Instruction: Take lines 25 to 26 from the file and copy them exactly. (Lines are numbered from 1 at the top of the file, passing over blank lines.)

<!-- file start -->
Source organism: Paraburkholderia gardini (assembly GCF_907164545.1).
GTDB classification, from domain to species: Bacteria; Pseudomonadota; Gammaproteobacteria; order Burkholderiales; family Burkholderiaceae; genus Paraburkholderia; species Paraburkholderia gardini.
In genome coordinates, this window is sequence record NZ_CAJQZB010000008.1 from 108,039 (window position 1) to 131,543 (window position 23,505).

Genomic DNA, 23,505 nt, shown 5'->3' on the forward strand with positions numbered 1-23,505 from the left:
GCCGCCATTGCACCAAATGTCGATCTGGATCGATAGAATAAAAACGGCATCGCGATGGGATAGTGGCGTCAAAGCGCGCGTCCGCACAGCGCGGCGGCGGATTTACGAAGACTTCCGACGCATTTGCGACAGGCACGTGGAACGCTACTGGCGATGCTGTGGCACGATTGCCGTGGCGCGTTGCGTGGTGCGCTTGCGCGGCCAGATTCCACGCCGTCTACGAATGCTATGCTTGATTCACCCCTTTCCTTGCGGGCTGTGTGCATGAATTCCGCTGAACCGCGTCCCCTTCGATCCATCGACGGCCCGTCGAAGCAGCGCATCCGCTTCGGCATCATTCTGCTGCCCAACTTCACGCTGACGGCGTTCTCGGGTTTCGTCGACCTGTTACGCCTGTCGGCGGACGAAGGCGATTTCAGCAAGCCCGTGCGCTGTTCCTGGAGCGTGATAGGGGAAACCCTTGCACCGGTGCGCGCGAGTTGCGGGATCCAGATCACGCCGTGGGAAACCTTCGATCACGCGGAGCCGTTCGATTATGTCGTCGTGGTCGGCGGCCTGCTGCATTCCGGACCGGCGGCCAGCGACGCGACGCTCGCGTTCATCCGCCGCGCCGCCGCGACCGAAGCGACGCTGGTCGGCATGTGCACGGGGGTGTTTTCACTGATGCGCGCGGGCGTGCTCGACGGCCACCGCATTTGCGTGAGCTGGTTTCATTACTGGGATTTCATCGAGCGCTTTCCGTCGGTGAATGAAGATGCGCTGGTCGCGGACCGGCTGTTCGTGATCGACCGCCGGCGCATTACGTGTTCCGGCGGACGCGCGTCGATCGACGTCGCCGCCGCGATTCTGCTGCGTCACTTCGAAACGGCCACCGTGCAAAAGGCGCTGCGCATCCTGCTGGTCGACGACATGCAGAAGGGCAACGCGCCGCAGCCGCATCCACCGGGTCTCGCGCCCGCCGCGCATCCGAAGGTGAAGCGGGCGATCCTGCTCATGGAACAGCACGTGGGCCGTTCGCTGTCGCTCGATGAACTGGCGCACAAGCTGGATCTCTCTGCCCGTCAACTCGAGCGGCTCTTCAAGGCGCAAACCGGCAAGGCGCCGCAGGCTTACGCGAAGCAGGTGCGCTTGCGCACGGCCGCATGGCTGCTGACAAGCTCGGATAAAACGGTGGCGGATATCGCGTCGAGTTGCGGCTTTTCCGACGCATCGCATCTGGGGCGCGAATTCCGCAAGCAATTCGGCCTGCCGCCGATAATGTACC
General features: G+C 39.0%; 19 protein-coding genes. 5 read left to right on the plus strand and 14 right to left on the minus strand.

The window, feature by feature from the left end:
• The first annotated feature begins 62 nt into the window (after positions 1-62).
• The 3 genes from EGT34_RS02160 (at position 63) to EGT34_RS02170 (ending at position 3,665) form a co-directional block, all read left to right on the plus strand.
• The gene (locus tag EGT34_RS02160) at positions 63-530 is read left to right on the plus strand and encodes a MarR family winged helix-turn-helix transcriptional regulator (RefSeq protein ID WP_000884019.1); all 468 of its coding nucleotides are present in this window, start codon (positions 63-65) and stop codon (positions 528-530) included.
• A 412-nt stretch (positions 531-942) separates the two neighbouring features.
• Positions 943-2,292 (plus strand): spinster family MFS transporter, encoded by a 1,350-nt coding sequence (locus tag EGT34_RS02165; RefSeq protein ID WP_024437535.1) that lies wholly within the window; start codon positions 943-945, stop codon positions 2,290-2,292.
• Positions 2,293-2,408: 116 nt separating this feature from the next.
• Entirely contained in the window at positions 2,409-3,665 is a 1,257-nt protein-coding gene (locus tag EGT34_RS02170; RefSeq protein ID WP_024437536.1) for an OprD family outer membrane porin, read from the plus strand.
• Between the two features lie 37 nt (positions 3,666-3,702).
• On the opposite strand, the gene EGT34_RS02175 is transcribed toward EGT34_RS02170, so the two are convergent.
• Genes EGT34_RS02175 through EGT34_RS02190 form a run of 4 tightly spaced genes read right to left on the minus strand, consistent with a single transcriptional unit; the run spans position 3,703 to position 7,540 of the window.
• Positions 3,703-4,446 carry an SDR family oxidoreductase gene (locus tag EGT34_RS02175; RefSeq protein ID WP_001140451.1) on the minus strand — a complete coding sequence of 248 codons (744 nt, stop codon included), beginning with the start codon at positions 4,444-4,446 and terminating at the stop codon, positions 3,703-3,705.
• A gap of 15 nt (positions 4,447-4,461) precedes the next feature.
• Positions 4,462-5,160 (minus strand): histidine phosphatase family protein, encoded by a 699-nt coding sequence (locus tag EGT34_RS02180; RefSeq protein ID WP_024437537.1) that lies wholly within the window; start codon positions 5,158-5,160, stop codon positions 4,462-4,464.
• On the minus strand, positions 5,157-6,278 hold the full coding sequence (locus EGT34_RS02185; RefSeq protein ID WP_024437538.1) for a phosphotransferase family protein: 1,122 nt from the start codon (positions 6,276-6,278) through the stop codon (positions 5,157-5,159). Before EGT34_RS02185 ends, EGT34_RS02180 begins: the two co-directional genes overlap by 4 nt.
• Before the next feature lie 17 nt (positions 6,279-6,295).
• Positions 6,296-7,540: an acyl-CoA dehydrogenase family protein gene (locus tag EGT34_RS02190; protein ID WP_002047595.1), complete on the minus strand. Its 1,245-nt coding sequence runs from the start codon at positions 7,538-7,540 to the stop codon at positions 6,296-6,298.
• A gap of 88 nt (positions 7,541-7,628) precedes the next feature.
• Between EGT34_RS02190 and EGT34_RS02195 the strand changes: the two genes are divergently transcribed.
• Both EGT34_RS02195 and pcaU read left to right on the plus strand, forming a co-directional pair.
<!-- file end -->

• Between EGT34_RS02190 and EGT34_RS02195 the strand changes: the two genes are divergently transcribed.
• Both EGT34_RS02195 and pcaU read left to right on the plus strand, forming a co-directional pair.